Patricio Rivera and Jorge Glas, respectively Ecuador’s ministers of Finance and Strategic Sectors, have signed the deal with China’s Eximbank on 2 June in Beijing. The agreement calls for the Chinese to provide Ecuador with a US$ 1.68 billion loan to cover 85 per cent of the almost US$ 2 billion price tag at a 6.9 per cent interest rate. The South American nation will raise the remaining 15 per cent.
The dam will be built at the foothills of the Andes, in the Amazon rainforest, some 75 kilometres east of the capital Quito, on the Coca River, which flows into the Napo, a tributary of the Amazon River, at a big bend (or "codo") where the water level plunges 600 metres.
The labour force used in this enterprise will be hired locally but many of the engineers and specialised technicians will be Chinese. The turbines and other equipment will also come from China.
The dam will help reduce gasoil and bunker subsidies, which currently amount to billion, and will eliminate the need to import electricity from Colombia and Peru.
The project, which the Ecuadorian government says will have an installed capacity of 1,500 megawatts (MW), has drawn criticism on both technical and financial merits.
Jesus Jativa, a professor at the National Polytechnic School, told Inter Press Service (IPS) that a previous study released in 1992 concluded that the capacity would be 859 MW. The projected potential of 1,500 MW "is not based on hydrological studies," Jativa said.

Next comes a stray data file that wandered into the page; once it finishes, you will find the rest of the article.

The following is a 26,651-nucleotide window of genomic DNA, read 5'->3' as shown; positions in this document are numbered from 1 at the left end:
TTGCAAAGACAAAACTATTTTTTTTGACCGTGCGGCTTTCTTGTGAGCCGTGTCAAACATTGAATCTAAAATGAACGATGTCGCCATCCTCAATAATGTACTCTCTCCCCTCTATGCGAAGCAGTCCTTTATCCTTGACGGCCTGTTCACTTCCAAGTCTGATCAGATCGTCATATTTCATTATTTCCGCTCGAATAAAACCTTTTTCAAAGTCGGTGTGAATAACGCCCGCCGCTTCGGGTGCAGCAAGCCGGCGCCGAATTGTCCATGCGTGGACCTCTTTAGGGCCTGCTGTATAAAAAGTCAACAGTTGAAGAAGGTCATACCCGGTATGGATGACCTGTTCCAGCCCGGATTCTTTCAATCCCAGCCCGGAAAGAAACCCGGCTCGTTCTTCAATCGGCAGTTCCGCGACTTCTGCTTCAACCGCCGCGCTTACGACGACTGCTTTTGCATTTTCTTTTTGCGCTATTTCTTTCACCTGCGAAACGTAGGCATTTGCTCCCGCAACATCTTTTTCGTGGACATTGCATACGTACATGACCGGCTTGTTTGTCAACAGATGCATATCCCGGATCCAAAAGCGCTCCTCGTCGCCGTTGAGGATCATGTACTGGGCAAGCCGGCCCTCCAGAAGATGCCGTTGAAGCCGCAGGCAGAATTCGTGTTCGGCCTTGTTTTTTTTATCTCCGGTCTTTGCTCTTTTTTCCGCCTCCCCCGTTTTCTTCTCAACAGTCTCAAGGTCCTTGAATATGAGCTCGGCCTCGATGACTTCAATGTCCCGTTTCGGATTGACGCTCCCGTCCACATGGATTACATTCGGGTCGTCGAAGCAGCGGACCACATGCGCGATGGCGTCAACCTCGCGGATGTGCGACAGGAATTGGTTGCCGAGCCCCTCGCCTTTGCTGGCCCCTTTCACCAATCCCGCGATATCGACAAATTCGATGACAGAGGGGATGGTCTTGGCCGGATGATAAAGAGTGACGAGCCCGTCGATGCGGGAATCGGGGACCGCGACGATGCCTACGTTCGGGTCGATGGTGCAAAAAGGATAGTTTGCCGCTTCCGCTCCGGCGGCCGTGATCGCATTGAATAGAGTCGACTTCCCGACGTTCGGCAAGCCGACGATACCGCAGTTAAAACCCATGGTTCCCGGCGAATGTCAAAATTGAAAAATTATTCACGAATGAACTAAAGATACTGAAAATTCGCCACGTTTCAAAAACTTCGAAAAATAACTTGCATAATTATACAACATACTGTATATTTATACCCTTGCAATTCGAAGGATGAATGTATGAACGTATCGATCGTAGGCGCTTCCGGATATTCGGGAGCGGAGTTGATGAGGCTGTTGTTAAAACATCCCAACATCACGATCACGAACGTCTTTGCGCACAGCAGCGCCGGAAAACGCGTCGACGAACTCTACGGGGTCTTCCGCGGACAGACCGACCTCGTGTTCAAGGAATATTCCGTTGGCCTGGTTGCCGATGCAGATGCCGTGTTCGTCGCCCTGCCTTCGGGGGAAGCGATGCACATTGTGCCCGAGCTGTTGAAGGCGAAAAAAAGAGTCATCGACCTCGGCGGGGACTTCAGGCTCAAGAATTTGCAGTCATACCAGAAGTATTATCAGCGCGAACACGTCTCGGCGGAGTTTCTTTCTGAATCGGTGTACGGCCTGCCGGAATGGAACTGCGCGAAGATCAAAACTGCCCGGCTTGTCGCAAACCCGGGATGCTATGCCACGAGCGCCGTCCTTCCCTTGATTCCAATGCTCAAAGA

A further study by Mexican state electricity company CFE found that the optimum potential of the new dam would be 1,200 MW. However, on June 14, the government published a new "supplementary" document in which the CFE amended its earlier projection upwards to 1,500 MW.
Observers note that the higher MW capacity is based on peak flow during the rainy season. Most of the year, flow volumes are much lower.
According to Jativa, the country has a history of long periods of drought, followed by periods of intense rainfall, so that the dam is bound to be underutilised for most of the year.
At the same time, the project would reduce the regular flow of water and this could have adverse effects on the environment.
The loan for the dam has also been slammed; for some observers, it is too generous for the Chinese side.
Economists like María de la Paz Vela have said the loan is far above what most multilateral lenders can offer. She noted that 20-year loans are available at interest rates of between 4 and 5 per cent for similar infrastructure projects.
Former Ecuadorian Vice President Leon Roldos (1981-1984) said that although it is a fixed price contract, the financing deal is based on price indexing—adjusting amounts by the change over time in prices—for materials and labour power. equally, the US$ 1.98 billion price tag is US$ 400 million higher than the cost projected in 2008.
The government has countered the criticism by insisting that dam would cover 35 per cent of the country’s energy demand, whilst reducing CO2 emissions by four million tonnes of a year.
Meanwhile, Eximbank has also expressed interest in financing the Sopladora hydroelectric plant downriver from the Paute complex in southeast Ecuador, with a new US$ 600 million credit. Like the Coca Codo Sinclair dam, this plant would also be built by a Chinese company.
If the deal for the Sopladora plant goes through as expected, China will be financing nearly 60 per cent of all public works projects in the energy sector currently underway in Ecuador.